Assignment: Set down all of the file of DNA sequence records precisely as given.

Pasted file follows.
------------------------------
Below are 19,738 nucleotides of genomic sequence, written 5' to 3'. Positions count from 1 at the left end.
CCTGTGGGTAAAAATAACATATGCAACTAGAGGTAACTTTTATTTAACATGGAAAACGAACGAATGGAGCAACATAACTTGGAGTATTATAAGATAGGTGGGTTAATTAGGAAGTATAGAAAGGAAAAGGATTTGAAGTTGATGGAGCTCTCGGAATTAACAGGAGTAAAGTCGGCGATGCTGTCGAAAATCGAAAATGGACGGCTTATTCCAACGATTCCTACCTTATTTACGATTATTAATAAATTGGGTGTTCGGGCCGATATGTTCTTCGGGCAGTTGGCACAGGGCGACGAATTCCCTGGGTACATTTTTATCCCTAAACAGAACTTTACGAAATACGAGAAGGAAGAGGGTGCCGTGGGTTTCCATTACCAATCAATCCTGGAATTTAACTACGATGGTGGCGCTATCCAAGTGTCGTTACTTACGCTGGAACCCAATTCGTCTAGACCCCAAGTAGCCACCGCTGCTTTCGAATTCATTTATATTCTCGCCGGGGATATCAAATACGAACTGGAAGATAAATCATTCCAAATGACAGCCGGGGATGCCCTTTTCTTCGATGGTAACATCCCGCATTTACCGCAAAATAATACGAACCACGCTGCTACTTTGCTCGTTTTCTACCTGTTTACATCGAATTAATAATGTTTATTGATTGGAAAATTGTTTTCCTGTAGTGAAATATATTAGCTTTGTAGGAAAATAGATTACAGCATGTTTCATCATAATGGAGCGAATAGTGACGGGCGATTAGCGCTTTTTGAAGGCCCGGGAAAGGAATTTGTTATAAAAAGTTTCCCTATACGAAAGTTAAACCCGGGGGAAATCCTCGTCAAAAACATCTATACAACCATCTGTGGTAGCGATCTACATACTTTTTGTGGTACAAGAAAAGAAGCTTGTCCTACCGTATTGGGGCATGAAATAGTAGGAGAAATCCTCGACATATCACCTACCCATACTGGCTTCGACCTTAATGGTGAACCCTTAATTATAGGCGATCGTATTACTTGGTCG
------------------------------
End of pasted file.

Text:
Below are 19,738 nucleotides of genomic sequence, written 5' to 3'. Positions count from 1 at the left end.
CCTGTGGGTAAAAATAACATATGCAACTAGAGGTAACTTTTATTTAACATGGAAAACGAACGAATGGAGCAACATAACTTGGAGTATTATAAGATAGGTGGGTTAATTAGGAAGTATAGAAAGGAAAAGGATTTGAAGTTGATGGAGCTCTCGGAATTAACAGGAGTAAAGTCGGCGATGCTGTCGAAAATCGAAAATGGACGGCTTATTCCAACGATTCCTACCTTATTTACGATTATTAATAAATTGGGTGTTCGGGCCGATATGTTCTTCGGGCAGTTGGCACAGGGCGACGAATTCCCTGGGTACATTTTTATCCCTAAACAGAACTTTACGAAATACGAGAAGGAAGAGGGTGCCGTGGGTTTCCATTACCAATCAATCCTGGAATTTAACTACGATGGTGGCGCTATCCAAGTGTCGTTACTTACGCTGGAACCCAATTCGTCTAGACCCCAAGTAGCCACCGCTGCTTTCGAATTCATTTATATTCTCGCCGGGGATATCAAATACGAACTGGAAGATAAATCATTCCAAATGACAGCCGGGGATGCCCTTTTCTTCGATGGTAACATCCCGCATTTACCGCAAAATAATACGAACCACGCTGCTACTTTGCTCGTTTTCTACCTGTTTACATCGAATTAATAATGTTTATTGATTGGAAAATTGTTTTCCTGTAGTGAAATATATTAGCTTTGTAGGAAAATAGATTACAGCATGTTTCATCATAATGGAGCGAATAGTGACGGGCGATTAGCGCTTTTTGAAGGCCCGGGAAAGGAATTTGTTATAAAAAGTTTCCCTATACGAAAGTTAAACCCGGGGGAAATCCTCGTCAAAAACATCTATACAACCATCTGTGGTAGCGATCTACATACTTTTTGTGGTACAAGAAAAGAAGCTTGTCCTACCGTATTGGGGCATGAAATAGTAGGAGAAATCCTCGACATATCACCTACCCATACTGGCTTCGACCTTAATGGTGAACCCTTAATTATAGGCGATCGTATTACTTGGTCG